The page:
|Dec-30-05|| ||seadumps: Oh maaaan...! If that isn't the type
of defeat that sticks in your craw
for later games with the same opponent! A FAMILY fork!
|Nov-03-06|| ||Eggman: It ticks me off when someone plays a move and then resigns.|
|Nov-03-06|| ||think: Attention all chess players: you can be a pawn grabber and still win!|
|Nov-03-06|| ||jahhaj: Do chessgames.com choose the game of the day because of the quality of the game or the quality of the pun? Discuss, with examples.|
|Nov-03-06|| ||kellmano: <jahhaj> i think you make a legitimate point, but i wonder why you raise it now. This is an excellent game and a mint pun.|
|Nov-03-06|| ||dakgootje: Whats the idea behind 26. h4?|
|Nov-03-06|| ||JohnBoy: <dak> - I imagine the idea behind 26.h4 is to play g3 trapping the knight. I am not quite sure what exactly white missed ... it turns bad real fast.|
|Nov-03-06|| ||kevin86: This is a fine game and one that fits with the pun in both ways-the name and the game. I do have a slight objection to calling black's 40th move a queen sac. The queen is quickly recovered and a rook is gained at the expense of a knight. It is more like a short-term loan at shark rates.|
|Nov-03-06|| ||lvlaple: Black's Queen was a monster. It went everywhere, avoiding attacks, taking loose pawns, and finally single handedly took down two rooks and the queen.|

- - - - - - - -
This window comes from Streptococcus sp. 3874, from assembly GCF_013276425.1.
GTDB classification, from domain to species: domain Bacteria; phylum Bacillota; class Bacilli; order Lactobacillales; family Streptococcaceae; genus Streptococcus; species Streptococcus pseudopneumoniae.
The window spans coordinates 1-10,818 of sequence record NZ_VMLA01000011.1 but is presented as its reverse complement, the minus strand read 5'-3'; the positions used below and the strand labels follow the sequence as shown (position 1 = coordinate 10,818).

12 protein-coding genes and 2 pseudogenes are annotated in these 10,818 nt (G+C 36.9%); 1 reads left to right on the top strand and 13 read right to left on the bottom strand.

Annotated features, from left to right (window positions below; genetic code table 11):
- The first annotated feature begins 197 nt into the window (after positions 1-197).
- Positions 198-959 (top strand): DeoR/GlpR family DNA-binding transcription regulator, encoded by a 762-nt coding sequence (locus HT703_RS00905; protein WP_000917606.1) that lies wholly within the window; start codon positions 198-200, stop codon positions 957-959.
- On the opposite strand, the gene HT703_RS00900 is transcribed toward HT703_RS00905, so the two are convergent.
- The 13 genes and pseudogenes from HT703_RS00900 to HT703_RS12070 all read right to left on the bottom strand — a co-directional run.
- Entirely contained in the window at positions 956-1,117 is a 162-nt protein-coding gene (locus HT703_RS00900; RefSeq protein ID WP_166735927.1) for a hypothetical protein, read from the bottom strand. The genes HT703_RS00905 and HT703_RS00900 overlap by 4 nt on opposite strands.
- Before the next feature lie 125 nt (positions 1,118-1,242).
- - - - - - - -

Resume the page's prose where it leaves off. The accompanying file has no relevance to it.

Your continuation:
|Nov-03-06|| ||jcb: It seems to me that White goes off the track with 19. Rab1. The one obvious advantage that White has at that point is the open a-file. So why abandon it for no reason?|
Without going through all the calculations, it seems that White is much better with 19. c4. If 19. . . bxc4, then Bxc4 protects the b-pawn, freezes the queen side other than the open a-file that White controls, and places the bishop in a strong position pointing at f7. White follows with g3 driving out the knight, doubles the rooks on the a-file and maneuvers the queen to h5. With the black king still in the center, f7 is vulnerable.
If, instead, black plays 19. . . b4, then the queenside is closed and white continues with the plan to drive out the knight with g3, moves the bishop f1 with an eye toward exchanging white bishops, doubles the rooks, and again heads to h5 with the queen.
I don't see the value of the line White actually played. What am I missing?
|Nov-03-06|| ||syracrophy: JA! Nice pun! :-)
40...Qxb2!! A beautiful fork!
|Nov-03-06|| ||Kriegspiel: <think> I wouldn't call Black's play "pawn grabbing". Black's pieces are fully developed and his king safely castled before Black's queen captures its first pawn. There is no positional principle which says that, once the basics are taken care of, a player may not go after stray pawns.|
|Nov-03-06|| ||syracrophy: <Kriegspiel> I agree. In fact, the theory says "go for development, instead of go hunting pawns or material". But when you're already developed, there's no problem on going behind some delicious pawns for dinner.|
|Nov-03-06|| ||keypusher: Pawn-grabbing, like treason, never succeeds, and for the same reason.|
|Nov-03-06|| ||Kriegspiel: <keypusher> Because the hair always grows back? (Oops -- thought you wrote tweezin'.)|
|Nov-03-06|| ||keypusher: Treason never prospers
Here's the reason:
If it doth,
None dare call it treason.